Wednesday, 7 June 2017
A heartbreaking story of Moin Uddin
My mother started work with me when I was forty days old. She used to place me near the kitchen and did her work as housemaid. When I grew up our struggle was even more difficult. We had no money to buy clothes in a year or to cut my hair in months. As a housemaid she only got food as wage. The food my mother got for her often gave me by saying she had headache and had no appetite for food. I was too small to understand that she was hungry too. I was bullied for my long hair and it was not possible to tell anyone that we have no money to go to barber. My mother was my barber. She used to cut my hair and it always turned out messy. She tired a lot to make it perfect and then she would say, ‘When the other side will grow it will be even’. Then we laughed together realizing it will never be even. I learned to work by cutting hair of poor children like me. My mother was my instructor. It’s been forty five years I am working as a barber. I first started work under a tree. During work, my mother stayed with me. She had a habit of calling poor children and telling me to cut the hair for free. I was always annoyed on her because most days we earned nothing. I told her that nobody remember any favor. But Maa always said, ‘Everyone remembers love’.
I have a shop now. And my mother died years ago. Still I give free hair cut to poor children. But none of them come back to me when they grow up. Sometimes I wondered how wrong my mother was, no one remembers love. Last year a young man came to my shop, smiled to me like he knew me for years. When I smiled to him, he hugged me. Still I was not recognizing him. He told me that he lives in Saudi. He is a construction worker. But I could not recognize him. He brought out a prayer mat and expensive blanket, asked me if he can meet my mother. I found out that, he is one of the boys we gave free hair cut under that tree. He was impatiently waiting to go to meet my mother and then I told him that maa had died. After some silence he started crying like a child. He told me that no one ever valued him as an orphan; no one even stopped him and asked him if he needed anything. My mother always went to him and asked him to come with her to cut his hair. After the young man left, I pray in the prayer mat that he brought for my mother. During my prayer I was hearing my mother, she was telling me, ‘Everyone remembers love’.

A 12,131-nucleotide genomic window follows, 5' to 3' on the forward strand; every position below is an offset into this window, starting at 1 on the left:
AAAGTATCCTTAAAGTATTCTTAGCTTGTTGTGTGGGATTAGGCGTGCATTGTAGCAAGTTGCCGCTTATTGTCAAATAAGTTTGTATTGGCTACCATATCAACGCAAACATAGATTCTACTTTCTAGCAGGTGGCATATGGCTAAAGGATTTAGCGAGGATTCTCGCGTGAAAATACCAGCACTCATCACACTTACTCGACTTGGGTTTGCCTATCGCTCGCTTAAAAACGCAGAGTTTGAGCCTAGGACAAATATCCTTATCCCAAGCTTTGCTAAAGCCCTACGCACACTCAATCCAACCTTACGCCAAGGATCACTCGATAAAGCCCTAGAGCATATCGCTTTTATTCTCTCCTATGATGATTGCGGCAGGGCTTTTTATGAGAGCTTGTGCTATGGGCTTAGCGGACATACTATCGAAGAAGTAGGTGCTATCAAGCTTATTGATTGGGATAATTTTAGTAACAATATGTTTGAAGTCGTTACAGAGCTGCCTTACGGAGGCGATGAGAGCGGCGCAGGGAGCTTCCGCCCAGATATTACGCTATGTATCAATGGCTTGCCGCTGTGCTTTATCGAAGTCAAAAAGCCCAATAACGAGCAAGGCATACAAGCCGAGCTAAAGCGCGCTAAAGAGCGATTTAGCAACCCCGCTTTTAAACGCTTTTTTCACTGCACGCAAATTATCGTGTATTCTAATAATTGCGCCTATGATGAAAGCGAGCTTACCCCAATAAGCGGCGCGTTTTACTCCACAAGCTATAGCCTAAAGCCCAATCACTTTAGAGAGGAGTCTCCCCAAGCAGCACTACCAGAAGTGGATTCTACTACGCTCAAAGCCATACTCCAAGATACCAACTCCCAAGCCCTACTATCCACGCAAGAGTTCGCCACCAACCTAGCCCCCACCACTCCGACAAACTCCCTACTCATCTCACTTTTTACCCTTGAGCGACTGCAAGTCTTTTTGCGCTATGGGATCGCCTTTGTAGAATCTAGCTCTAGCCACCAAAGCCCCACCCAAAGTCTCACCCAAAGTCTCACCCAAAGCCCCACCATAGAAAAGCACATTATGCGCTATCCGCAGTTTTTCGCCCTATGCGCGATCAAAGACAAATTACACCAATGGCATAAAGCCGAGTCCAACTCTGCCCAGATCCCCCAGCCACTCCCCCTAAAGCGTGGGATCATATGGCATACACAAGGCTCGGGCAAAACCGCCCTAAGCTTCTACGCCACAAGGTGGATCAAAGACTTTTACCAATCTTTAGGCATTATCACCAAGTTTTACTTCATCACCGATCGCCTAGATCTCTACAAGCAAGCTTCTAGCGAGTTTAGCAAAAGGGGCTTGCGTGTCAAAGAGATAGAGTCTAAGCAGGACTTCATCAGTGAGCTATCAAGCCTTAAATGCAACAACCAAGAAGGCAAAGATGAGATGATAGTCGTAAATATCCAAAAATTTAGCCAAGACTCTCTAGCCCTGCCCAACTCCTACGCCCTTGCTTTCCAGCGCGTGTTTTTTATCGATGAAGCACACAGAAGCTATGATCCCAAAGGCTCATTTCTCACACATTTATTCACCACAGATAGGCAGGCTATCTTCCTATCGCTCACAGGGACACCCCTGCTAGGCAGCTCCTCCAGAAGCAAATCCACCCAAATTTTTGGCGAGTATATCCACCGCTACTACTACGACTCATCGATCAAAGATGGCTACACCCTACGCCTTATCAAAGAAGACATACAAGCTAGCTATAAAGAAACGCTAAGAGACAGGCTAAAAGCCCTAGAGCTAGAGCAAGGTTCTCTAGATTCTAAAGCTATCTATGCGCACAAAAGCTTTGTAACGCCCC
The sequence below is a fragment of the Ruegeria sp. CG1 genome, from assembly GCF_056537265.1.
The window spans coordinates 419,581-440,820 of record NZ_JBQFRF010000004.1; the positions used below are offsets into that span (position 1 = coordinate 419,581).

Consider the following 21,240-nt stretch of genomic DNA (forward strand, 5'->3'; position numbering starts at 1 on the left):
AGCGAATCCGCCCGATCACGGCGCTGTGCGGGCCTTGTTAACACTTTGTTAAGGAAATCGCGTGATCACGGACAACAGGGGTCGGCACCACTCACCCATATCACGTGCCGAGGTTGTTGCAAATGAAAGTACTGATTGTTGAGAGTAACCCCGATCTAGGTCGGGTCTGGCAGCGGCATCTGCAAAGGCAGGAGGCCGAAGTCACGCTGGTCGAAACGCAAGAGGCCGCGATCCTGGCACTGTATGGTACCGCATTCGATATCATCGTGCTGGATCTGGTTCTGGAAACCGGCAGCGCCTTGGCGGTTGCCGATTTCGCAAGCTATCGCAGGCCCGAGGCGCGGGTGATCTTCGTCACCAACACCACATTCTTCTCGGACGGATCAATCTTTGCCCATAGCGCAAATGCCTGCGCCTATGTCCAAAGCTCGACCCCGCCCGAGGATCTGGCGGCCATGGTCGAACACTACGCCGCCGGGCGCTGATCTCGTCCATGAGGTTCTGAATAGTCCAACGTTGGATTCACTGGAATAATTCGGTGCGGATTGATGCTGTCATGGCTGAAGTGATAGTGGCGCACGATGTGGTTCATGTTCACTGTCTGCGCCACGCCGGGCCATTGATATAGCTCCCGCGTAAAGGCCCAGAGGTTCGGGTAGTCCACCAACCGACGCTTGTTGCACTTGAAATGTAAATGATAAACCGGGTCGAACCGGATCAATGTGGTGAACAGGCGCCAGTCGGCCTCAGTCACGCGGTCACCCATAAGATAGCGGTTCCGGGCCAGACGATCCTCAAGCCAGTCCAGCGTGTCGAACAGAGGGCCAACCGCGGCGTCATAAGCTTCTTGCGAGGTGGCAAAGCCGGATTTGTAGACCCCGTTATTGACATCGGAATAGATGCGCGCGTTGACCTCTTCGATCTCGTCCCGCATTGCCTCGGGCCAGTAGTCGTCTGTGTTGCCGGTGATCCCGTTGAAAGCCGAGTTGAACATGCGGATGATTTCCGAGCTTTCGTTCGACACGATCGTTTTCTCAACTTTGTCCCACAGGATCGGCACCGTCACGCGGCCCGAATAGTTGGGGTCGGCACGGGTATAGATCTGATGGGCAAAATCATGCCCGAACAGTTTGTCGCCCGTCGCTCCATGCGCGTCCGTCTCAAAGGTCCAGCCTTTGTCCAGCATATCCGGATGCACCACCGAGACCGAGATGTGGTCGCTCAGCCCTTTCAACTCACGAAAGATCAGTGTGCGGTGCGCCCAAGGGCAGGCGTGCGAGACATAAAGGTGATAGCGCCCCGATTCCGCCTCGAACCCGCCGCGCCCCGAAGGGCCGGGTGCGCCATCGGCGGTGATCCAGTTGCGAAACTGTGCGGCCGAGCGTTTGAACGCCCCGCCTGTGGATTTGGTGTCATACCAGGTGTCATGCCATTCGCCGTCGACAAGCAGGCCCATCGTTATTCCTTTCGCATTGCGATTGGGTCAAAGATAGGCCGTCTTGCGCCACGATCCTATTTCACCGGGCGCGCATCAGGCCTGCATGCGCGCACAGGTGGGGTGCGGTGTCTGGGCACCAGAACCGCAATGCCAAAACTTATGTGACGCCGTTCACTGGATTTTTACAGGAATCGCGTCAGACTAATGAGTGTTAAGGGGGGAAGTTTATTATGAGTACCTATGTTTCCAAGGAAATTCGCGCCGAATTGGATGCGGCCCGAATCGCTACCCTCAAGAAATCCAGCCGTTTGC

- Moin Uddin (55)
Source: GMB Akash
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